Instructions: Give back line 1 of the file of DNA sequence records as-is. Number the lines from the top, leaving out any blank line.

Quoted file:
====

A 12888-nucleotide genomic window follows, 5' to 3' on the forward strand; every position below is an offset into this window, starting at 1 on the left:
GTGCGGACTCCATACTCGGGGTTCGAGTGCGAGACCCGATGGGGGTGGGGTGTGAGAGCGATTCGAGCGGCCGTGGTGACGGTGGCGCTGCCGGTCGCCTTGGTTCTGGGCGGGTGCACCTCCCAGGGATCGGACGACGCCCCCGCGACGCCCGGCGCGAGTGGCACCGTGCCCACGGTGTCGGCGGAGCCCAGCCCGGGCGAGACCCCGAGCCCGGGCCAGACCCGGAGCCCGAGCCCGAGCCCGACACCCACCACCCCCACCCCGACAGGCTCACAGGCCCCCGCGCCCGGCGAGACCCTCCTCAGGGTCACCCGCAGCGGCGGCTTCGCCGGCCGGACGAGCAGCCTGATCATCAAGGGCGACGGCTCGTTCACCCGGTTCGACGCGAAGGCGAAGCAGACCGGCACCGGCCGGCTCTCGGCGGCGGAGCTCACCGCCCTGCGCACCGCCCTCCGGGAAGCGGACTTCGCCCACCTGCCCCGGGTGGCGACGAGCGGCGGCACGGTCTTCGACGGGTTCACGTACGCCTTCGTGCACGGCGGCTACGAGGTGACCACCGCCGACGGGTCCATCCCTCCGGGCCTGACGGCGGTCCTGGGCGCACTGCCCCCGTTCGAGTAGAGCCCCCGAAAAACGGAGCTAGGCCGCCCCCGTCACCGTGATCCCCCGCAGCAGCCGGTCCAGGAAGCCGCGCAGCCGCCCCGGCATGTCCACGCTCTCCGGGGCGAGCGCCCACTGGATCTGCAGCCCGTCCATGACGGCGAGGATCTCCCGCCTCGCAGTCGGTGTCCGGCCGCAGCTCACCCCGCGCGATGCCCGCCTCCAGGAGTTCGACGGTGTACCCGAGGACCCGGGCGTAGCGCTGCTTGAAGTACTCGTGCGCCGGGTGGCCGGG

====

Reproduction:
A 12888-nucleotide genomic window follows, 5' to 3' on the forward strand; every position below is an offset into this window, starting at 1 on the left: